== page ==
Cliff Clark | Crain's Atlanta

In this ongoing series, we ask executives, entrepreneurs and business leaders about mistakes that have shaped their business philosophy.

Cliff Clark

Background:  

Cliff and his wife Diane opened the first Discovery Point Child Development Center in 1988. As a seasoned professional educator, Diane had a passion for helping children and saw a need for high-quality child development centers for children ages 6 weeks to 12 years old. Cliff brought his strong business sensibility, and they opened their second facility two years later, which launched a franchise operation that has grown to nearly 50 centers across the Southeast. The company is headquartered in Duluth, Ga., with locations in Georgia, Florida, North Carolina and Tennesse. 

The Mistake

I’ve made plenty of mistakes in my life. And I always strive to learn from them when I do. What I want to talk about here, though, is decidedly not a mistake but more a realization.

When my wife and I opened the first Discovery Point center in 1988, we never planned to have dozens of preschool franchise centers bearing the Discovery Point name. Our initial goal was simply two centers. That was always Plan A. There was really no Plan B. One day at a time was the only plan, and it still works that way. Our focus was simply to provide the best childcare possible.

As we opened the first center, we focused on developing efficient and effective processes and workflows. I knew accounting, advertising and construction while my wife, Diane, knew all about education and kids. Those were challenging days, for sure. It was hard work—seven days a week—and risking everything, every day. But I look back on them fondly. And as we opened that second center, it was so rewarding to see our dream taking shape.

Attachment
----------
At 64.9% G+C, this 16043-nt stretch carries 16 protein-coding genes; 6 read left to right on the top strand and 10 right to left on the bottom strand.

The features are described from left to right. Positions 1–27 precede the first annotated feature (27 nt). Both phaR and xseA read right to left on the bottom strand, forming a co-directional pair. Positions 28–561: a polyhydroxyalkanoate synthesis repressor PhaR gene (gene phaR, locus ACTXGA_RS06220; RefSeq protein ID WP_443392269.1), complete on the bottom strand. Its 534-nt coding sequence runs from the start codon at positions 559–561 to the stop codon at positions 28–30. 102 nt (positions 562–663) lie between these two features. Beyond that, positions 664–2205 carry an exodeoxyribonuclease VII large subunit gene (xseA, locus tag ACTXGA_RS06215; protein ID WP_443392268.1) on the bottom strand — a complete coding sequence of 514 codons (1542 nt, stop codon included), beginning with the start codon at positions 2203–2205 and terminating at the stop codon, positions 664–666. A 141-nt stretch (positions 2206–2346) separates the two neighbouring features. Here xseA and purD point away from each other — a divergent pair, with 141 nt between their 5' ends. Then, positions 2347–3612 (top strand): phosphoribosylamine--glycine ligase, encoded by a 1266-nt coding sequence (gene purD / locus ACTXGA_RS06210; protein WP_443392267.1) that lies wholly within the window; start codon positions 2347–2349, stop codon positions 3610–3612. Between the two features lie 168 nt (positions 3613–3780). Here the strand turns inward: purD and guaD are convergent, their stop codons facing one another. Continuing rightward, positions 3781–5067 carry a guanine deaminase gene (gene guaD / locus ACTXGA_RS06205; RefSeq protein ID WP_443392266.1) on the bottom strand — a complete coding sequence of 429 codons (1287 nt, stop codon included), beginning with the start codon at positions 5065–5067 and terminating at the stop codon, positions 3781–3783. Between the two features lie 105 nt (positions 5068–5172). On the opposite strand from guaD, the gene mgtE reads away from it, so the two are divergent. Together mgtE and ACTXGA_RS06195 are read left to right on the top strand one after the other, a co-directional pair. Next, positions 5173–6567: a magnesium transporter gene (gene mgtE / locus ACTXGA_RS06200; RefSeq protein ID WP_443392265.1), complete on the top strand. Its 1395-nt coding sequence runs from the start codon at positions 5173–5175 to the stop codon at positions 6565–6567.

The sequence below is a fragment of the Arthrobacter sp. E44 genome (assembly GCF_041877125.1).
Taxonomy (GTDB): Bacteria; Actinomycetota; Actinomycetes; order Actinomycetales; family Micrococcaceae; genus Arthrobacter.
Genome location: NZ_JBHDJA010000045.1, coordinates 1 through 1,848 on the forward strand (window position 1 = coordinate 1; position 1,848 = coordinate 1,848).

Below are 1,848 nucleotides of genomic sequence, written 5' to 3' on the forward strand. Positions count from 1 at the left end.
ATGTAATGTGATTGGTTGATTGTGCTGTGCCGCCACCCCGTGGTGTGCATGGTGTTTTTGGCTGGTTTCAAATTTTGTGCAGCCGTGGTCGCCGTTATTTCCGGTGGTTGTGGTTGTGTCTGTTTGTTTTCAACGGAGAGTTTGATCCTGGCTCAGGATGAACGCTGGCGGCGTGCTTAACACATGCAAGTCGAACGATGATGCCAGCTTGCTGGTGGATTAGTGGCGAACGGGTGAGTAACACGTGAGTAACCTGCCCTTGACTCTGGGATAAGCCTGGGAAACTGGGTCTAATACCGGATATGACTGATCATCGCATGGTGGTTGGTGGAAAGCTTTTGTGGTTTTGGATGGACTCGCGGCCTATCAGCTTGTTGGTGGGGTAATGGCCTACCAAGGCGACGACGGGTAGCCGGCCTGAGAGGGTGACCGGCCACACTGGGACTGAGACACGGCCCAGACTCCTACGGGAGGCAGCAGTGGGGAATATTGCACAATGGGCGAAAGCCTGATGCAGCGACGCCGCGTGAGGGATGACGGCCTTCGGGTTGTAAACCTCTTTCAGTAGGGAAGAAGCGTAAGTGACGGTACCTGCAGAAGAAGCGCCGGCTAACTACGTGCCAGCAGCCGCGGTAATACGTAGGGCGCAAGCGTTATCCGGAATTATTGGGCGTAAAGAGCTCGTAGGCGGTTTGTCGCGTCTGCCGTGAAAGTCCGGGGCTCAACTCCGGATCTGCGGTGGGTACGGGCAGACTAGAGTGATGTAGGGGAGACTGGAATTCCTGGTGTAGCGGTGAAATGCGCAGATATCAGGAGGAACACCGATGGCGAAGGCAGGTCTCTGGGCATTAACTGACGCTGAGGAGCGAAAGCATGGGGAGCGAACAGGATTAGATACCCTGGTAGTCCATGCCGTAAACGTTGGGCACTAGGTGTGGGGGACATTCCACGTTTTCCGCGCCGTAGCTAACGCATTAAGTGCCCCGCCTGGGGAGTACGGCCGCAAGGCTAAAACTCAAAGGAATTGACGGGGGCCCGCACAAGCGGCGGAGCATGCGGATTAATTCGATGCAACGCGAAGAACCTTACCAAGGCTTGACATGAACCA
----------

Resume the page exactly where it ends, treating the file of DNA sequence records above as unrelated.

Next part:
We ran those first two centers with a very sharp eye on the books. We had a firm grip on our profits and losses and we could see a sustainable path to success. We were content. The impetus to franchise was born out of our customers seeing how well our centers were running and starting to inquire about how they could get a “piece of the pie.”

Figure out what works and do it again and again and again.

The Lesson

One lesson that had always stuck with me from my past business experience was that if you wanted to be successful with anything, you had to do a lot of it. In one respect, that means practicing your skills to improve your performance, but in business, I always viewed it as simply doing more. If you can create a repeatable, efficient, successful business model, then you can replicate that success again and again.

I saw the opportunity to apply this method to Discovery Point. We knew how to make two successful centers, so we set out to make that model for success repeatable and to meet the demands of our customers who wanted to join in that success.

We’d never had a “Plan B” for Discovery Point. But I always say, never accept that anything cannot be done. Find a way to make it happen. So with that mindset, we made the franchise model happen. And it has grown in ways my wife and I could never have imagined.

Our focus never changed—we still aim to provide the best childcare possible—and that’s what has allowed the franchise to grow. We put our expertise in education, construction and business to work and as a result, Discovery Point franchise opportunities became a reality.

But we do not grow our franchise group just to increase numbers. The goal is not simply more of them. We strive to ensure that our franchisees are well supported, that each owner has the same passion for quality child development as we do and that each is put in a position to be successful with their business.

Figure out what works and do it again and again and again.

Follow Discovery Point on Twitter at @discoverypoint.

Photo courtesy of Cliff Clark.

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